Friday, April 26, 2013
Paper Backtime: Jay Walking The Walk
When I saw Jay Bilas's Toughness: Developing True Strength On And Off The Court at the bookstore, I had some reservations about whether to plunk down for a hardcover.
After all, I don't think there's an author I would know any better. I suppose I could have made a call or sent an email requesting a complimentary copy, but that would kind of go against the premise of the book. The "tough" thing to do would be pay for it, read it in its entirety, and offer feedback in a public forum.
Maybe Jay can reimburse me in beverages sometime down the road.
This is a motivational/self-help/basketball book, so there's some messaging here that may come across as re-purposed. I pictured a Rick Pitino clinic I attended as a teenager, crossed with a Tony Robbins infomercial. But there truly is a lot of thought-provoking stuff that you can use in any phase of your life.
Bilas's point is that toughness is more mental than physical. It's not about withstanding pain or being fearless, as much as it is doing what's hard and embracing the challenge that comes with it.
From the basketball end of things, I especially liked the segment about talking on defense. Any player can get locked in on his/her individual task, whether it be smothering your man or shutting down your section of the zone. But what takes toughness is to be "responsible" to the task, yet "accountable" to the team. We are all "tougher together" than we are individually.
And that all starts with communication, staying connected and helping the four other guys on the floor to achieve the collective goal on each defensive possession.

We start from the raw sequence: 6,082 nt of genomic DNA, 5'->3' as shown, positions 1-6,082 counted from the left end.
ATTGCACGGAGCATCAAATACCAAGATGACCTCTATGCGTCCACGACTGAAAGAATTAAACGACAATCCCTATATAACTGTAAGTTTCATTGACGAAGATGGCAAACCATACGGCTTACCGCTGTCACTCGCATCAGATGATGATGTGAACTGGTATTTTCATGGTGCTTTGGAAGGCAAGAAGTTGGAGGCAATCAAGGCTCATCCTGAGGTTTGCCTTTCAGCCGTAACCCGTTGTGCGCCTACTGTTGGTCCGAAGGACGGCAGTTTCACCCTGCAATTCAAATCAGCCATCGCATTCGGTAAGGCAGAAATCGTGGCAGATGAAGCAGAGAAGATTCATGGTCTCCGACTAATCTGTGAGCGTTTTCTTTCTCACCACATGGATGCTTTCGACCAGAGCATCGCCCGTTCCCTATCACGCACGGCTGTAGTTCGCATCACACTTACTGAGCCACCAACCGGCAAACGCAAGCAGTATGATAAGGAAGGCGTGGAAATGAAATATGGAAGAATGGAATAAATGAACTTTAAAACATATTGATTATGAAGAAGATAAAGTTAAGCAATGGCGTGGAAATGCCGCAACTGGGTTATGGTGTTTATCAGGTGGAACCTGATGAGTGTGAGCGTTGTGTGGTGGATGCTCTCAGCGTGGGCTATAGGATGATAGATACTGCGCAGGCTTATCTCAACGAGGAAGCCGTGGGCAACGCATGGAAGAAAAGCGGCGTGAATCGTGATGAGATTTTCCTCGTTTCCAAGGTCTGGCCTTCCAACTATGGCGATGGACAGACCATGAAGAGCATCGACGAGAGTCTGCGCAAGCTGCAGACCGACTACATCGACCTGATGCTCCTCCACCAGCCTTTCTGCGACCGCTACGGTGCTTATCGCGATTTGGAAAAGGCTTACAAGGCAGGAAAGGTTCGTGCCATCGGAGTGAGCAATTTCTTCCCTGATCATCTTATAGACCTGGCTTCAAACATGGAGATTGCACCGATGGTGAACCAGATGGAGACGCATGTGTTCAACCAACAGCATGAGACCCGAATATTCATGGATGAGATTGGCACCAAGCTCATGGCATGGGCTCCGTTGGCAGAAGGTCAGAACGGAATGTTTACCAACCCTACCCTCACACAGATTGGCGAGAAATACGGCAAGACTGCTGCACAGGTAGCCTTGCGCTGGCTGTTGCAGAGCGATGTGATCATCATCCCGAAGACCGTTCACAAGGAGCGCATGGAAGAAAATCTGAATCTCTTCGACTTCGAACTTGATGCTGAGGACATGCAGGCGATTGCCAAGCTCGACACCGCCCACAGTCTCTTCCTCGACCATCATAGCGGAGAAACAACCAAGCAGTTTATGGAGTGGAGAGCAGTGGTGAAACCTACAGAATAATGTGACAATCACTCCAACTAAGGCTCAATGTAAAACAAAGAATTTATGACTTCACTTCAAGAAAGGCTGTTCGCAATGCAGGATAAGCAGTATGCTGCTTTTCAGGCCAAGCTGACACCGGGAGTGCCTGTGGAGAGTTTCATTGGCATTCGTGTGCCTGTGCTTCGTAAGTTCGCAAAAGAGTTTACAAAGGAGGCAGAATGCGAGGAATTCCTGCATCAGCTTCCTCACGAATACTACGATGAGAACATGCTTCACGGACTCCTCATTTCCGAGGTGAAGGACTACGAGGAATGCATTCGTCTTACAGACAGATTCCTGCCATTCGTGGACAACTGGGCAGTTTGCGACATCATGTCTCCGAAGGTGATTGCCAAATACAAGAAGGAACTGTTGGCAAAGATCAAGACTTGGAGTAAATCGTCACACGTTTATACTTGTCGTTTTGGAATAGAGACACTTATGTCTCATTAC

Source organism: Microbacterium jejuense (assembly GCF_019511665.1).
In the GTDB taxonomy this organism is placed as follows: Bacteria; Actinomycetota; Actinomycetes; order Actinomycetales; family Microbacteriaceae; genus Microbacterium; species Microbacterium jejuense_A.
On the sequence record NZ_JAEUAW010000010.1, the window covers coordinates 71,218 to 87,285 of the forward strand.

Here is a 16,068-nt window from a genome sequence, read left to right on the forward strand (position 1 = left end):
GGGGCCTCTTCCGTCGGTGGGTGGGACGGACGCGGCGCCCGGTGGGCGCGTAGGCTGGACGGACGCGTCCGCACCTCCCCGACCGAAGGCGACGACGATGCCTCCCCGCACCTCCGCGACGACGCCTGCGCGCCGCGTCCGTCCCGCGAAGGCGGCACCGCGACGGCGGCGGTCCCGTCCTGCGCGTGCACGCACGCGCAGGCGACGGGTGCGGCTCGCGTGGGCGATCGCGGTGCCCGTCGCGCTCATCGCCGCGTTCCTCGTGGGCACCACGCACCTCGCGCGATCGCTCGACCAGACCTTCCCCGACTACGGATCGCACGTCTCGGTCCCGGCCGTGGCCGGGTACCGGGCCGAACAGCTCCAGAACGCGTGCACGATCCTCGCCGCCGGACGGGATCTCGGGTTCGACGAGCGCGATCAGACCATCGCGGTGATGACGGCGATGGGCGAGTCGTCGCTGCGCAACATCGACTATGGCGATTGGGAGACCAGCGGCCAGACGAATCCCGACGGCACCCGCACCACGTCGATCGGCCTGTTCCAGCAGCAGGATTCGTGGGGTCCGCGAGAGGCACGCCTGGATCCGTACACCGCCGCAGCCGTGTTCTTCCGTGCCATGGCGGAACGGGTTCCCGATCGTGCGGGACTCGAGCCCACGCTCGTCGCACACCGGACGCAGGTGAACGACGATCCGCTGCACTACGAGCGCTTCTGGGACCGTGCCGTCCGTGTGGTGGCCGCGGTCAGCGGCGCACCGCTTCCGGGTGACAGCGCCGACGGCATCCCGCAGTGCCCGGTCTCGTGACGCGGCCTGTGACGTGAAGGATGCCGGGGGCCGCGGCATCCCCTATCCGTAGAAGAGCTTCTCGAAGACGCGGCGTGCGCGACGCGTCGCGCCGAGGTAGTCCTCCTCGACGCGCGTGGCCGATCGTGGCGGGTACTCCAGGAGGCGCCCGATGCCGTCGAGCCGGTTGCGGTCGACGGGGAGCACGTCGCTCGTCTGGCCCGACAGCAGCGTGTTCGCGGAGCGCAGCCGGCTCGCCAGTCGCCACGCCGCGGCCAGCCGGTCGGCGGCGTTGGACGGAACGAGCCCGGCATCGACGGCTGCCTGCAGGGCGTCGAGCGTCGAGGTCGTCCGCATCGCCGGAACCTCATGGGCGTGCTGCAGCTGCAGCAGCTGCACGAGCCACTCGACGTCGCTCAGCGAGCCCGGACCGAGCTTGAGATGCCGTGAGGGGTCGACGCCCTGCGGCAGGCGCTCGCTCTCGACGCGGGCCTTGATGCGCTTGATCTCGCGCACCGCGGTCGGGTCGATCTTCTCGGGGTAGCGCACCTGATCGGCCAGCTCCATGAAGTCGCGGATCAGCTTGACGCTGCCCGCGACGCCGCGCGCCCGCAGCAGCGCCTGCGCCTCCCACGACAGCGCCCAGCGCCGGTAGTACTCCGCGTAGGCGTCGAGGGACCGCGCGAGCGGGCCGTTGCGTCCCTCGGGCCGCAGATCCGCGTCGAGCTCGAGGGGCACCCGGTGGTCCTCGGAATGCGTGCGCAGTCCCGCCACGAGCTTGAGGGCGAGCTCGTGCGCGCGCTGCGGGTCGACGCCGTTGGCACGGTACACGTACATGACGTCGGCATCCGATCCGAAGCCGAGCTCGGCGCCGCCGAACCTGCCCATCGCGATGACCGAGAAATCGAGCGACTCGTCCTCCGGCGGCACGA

The chapter titles are what you'd expect from a book titled Toughness: Trust, Courage, Persistence, Resilience, Self-Evaluation. But Chapter 6 stood out to me, a chapter called "Next Play." It is a philosophy ingrained in Bilas and any Blue Devil from Coach Mike Krzyzewski who said, "You have to be tough enough to move on, whether the last play was good or crappy... Next play is the absence of fear of failure. You have moved on."
Bilas applies 'next play' to his experiences as broadcaster, lawyer, husband, father or weekend golfer, "Instead of staying angry or self-satisfied about the last play - neither of which leads to positive outcomes for the next play - those two simple words focus my concentration and improve my chances to be successful."
I have often applied that to my own life, that my most important assignment is "whatever comes next." It could be picking up and moving around the country, autism, divorce, economic setbacks, demotions, or the positive equivalency of any of those things. There's nothing more important than whatever comes next. I even caught myself shouting, "Next play!" to my son on the soccer field.
Maybe I'm tougher than I thought.